Sorry for the bad quality, but here you have an old video with impressions from the divemaster internship in 2011

Long hours, beautiful underwater office, tired bodies, fishy coworkers in the most exuberant colours, heavy cylinders, grumpy customers, bloodied hands and feet, but the first time we were part of teaching someone to dive for the first time, the wonder in their eyes and the spring in their step when they left made it all worth it and forgotten where the aches and pains. That was about the time I decided that I would like to become a dive instructor in earnest. I loved teaching and now I had a skill worth teaching too.

But life has its own ways and plans and so my previous attempts at getting together the money or finding the perfect dive school were met with resistance by the universe.

A few weeks ago we decided to move to Malta for the next 2 years. Partially that was one of the first steps of testing a theory about a dream we had. Our dream was living on a boat someday when Hass had retired and being a citizen of Malta would give us a base county in which we can understand the official announcements and paperwork and tax structures and so forth. Malta was also a choice because I moved a lot for Hass, so Hass thought it would be great for me to go back to a place I had so many positive memories of and I like the idea that I don’t entirely start from scratch in getting to know people. A few people are still living there since 10 years ago.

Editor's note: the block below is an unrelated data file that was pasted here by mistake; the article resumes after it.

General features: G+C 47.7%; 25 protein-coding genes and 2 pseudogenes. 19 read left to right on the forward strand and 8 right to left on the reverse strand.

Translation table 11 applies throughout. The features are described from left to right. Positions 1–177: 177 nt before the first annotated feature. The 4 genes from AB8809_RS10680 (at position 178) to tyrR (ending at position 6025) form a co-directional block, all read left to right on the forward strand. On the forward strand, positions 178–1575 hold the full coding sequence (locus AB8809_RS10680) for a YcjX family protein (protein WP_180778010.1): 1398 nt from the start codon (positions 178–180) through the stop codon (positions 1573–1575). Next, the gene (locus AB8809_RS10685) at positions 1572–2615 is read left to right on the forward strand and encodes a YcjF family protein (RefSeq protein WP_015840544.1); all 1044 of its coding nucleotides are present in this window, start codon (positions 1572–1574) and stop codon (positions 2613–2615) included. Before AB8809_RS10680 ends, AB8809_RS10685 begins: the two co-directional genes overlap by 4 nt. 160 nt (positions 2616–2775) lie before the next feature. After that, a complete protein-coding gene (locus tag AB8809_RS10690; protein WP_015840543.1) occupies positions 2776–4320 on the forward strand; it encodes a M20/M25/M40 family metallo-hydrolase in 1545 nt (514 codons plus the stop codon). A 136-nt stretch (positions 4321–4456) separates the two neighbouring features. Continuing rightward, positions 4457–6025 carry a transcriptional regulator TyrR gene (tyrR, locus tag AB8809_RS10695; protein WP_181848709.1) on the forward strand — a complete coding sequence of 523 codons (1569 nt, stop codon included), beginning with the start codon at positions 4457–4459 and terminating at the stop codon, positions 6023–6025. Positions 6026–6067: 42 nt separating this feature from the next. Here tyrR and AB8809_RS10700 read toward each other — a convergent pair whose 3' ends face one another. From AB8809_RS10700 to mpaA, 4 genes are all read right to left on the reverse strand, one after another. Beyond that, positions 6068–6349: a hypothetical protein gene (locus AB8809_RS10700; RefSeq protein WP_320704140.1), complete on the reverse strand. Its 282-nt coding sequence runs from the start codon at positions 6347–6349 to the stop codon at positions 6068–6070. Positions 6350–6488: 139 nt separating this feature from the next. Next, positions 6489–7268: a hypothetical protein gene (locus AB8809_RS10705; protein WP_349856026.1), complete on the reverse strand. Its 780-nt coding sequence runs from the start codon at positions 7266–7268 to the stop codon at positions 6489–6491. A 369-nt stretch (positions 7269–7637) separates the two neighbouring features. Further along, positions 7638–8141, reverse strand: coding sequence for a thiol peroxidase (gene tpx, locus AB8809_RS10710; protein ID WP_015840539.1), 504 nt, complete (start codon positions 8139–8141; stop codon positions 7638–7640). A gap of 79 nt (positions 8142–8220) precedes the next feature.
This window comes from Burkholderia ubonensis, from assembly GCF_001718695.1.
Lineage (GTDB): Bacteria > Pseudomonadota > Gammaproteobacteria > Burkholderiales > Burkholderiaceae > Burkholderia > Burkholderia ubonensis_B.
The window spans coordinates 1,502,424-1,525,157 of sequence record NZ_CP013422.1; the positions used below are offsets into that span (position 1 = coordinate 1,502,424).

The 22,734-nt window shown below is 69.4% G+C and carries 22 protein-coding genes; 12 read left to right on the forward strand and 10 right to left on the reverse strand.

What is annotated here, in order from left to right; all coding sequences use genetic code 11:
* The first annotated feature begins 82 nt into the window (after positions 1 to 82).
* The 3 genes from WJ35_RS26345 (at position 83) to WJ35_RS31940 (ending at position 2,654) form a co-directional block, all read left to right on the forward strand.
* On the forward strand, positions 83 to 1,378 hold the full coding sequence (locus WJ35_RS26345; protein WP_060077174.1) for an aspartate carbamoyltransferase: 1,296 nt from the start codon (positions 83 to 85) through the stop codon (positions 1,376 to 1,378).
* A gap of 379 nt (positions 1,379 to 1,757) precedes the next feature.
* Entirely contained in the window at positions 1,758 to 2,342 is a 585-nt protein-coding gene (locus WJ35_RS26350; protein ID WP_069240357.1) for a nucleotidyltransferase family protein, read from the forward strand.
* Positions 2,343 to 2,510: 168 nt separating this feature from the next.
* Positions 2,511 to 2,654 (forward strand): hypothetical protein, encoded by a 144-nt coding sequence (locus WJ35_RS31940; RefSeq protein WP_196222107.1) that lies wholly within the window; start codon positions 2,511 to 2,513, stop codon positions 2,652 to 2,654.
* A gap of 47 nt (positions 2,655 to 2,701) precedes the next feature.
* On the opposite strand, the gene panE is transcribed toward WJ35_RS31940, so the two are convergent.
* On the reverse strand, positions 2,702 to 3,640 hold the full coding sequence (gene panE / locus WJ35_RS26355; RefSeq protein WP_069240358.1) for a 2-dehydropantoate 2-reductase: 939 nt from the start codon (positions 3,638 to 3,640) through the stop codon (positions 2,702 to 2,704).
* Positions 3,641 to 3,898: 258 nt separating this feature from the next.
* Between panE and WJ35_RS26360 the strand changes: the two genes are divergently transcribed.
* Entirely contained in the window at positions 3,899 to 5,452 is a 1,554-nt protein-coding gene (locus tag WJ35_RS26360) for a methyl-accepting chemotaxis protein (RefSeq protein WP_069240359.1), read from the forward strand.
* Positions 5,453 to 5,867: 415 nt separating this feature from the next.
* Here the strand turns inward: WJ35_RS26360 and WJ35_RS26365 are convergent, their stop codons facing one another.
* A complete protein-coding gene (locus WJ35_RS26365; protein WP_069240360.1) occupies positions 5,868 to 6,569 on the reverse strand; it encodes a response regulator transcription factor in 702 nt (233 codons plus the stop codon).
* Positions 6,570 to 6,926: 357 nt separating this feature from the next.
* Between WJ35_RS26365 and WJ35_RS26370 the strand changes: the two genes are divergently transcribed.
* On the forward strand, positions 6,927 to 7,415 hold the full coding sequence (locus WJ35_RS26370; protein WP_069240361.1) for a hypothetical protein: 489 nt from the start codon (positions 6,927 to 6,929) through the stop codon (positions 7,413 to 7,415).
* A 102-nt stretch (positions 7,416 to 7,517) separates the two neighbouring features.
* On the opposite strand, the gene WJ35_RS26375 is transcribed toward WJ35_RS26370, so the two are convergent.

We also decided that there is enough time to get my instructor certificate before we move. It sounded right. I would love to work in Malta, showing new divers the wrecks and spots that inspired me to get so far in the first place.

As I signed up for the IDC[modern_footnote]Instructor Development Course – the course making me ready to take the Scuba Instructor test[/modern_footnote], I noticed that it had been rather longer than I thought and to get back in the saddle booked a few dives and a wreck course. Unfortunately, the Universe had other plans for me yet again and used COVID, to make sure that I started the IDC with no practical dive refreshment whatsoever and a 4 year gap between my last dive and the first time in the water. At least I had plenty of time to wade through all the basic theory again and also revisited my old friends “dive physics” and “physiology”, together with all the other dive knowledge in the dive theory course as preparation for the IDC knowledge development and dive theory tests.